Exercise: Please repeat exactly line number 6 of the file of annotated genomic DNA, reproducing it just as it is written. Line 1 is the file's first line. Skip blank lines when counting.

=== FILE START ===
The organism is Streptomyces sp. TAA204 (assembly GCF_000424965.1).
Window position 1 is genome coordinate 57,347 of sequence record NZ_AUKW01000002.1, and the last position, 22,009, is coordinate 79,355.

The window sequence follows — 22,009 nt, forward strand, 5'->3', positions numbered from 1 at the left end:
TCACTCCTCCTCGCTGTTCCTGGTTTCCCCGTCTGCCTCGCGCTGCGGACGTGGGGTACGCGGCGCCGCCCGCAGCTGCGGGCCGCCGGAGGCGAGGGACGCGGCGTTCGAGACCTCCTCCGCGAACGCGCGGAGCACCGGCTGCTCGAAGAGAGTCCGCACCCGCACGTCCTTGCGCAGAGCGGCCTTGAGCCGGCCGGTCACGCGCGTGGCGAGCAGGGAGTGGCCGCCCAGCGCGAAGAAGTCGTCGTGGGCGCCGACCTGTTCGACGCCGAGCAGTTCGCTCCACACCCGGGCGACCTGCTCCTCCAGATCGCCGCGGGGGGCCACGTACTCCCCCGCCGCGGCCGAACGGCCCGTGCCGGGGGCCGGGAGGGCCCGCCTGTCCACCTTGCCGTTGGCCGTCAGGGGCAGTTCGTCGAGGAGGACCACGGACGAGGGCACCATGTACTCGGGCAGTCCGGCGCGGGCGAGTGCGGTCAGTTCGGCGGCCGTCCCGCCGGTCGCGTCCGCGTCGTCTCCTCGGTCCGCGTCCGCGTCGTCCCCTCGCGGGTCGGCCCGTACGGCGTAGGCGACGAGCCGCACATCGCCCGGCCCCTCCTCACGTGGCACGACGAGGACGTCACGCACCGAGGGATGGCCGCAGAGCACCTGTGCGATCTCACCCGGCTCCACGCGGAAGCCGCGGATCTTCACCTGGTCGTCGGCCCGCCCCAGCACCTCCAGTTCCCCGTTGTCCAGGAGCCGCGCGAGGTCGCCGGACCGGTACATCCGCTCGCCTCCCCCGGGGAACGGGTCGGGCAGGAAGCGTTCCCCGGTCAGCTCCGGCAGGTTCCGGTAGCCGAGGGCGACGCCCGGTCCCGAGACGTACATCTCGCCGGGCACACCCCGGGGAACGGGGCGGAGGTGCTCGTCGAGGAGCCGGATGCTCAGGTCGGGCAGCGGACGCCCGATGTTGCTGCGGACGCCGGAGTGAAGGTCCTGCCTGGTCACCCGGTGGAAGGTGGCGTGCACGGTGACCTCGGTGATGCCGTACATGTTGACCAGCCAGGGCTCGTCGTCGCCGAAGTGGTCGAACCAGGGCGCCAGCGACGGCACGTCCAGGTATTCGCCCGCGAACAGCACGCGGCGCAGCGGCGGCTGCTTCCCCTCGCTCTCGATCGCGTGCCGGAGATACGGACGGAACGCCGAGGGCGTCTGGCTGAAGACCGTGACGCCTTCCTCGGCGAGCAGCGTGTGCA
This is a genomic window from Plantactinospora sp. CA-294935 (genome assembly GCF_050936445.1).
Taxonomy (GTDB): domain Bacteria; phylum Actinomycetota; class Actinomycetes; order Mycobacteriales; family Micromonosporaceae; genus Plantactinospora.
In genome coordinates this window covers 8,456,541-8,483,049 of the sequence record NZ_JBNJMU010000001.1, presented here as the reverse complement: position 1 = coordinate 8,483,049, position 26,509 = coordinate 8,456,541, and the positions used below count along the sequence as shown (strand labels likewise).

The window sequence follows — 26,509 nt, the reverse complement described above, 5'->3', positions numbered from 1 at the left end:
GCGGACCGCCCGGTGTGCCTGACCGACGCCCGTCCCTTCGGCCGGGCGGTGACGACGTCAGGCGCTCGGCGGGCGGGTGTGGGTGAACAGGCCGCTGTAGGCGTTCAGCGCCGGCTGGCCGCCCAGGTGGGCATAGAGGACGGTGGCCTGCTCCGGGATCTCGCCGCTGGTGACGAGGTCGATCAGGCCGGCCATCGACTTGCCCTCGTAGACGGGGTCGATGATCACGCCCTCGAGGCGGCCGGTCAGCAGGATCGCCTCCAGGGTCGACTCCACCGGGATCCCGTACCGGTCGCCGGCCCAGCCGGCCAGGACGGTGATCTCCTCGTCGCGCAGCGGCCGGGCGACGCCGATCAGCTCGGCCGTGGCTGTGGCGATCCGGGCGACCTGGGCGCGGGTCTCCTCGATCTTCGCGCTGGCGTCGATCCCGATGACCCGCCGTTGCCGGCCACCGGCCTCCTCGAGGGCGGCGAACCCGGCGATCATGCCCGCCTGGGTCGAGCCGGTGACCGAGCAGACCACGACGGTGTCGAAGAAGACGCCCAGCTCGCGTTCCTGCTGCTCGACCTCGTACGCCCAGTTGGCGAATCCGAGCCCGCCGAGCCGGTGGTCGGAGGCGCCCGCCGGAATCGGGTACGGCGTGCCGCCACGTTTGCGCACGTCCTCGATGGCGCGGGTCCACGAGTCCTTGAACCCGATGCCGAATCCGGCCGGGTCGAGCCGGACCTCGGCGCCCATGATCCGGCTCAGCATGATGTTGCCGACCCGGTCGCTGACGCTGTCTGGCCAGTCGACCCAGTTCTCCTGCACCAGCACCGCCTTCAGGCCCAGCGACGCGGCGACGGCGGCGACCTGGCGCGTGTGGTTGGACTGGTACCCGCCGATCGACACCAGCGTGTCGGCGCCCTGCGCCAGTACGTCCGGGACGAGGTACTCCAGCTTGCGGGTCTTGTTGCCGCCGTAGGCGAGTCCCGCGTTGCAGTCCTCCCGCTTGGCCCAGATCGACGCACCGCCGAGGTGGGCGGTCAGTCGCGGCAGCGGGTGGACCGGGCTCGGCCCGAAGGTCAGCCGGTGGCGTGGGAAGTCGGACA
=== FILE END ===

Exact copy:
Taxonomy (GTDB): domain Bacteria; phylum Actinomycetota; class Actinomycetes; order Mycobacteriales; family Micromonosporaceae; genus Plantactinospora.